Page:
IMO President, Dr. Ronan Boland addressed over 400 graduates, mainly in Medicine & Health, at UCC’s annual summer conferring ceremony today 16th June 2011.
Dr. Boland a former student of UCC said; “It is a great honour to address you today as a local doctor, as the President of the Irish Medical Organisation but most especially as a proud graduate of UCC.”
He addressed the parallels with the predicament in which Ireland now finds itself when he qualified in 1987. “A new government, high unemployment, cutbacks, increases in high tax rates and reducing public services were the order of the day.”
He said; “Then, as now, Irish medicine and health care did not operate in a vacuum. Highly educated, trained and motivated professionals will do what is required to further their careers and improve their skills and expertise. Many of you will leave Ireland, at least in the short term, in pursuit of opportunities.”
Dr. Boland expressed his concern that the; “State is not doing enough to ensure that new graduates are given sufficient opportunity to forge a career in their chosen discipline in Ireland over the next five to ten years. Ireland still has one of the fastest growing populations in Europe. It is an ageing population. People are living longer, requiring more and more treatment for more and more co-morbidities in their later lives. This pattern will not change. Your skills will be needed here more than ever before. I hope you can stay with us and help make things better.”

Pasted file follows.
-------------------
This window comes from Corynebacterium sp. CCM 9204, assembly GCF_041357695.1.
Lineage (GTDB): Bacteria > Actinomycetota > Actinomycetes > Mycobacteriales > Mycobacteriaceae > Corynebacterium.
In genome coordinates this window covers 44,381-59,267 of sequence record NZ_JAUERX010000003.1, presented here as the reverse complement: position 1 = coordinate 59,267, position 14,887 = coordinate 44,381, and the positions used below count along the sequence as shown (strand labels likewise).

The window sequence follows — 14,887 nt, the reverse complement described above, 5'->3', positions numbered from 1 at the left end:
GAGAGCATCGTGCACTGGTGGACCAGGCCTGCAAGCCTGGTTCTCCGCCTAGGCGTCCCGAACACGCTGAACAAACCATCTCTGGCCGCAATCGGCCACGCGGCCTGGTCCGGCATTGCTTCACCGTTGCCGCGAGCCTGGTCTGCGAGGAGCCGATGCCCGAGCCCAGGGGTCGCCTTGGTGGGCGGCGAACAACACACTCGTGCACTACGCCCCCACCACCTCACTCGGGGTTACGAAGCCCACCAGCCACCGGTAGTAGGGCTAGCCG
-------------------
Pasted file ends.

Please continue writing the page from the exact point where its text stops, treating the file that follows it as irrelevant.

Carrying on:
He also called on the future generation of doctors to engage more with the shaping of our health service. Expressing concern that, “Public expectation is being created about radical health service reform which has been inadequately thought through and which has not been costed to any meaningful extent.”
He said; “The concept of Universal Health Insurance is a highly commendable one but its achievement will require a clear roadmap which has been altogether lacking to date. Only with more clarify can the general public truly make an informed decision on whether this reform is both achievable and affordable.
“I would urge all new graduates to inform themselves – it is your generation of health professionals and health consumers who have arguable the biggest stake in a debate of fundamental importance to the health service and the nation.”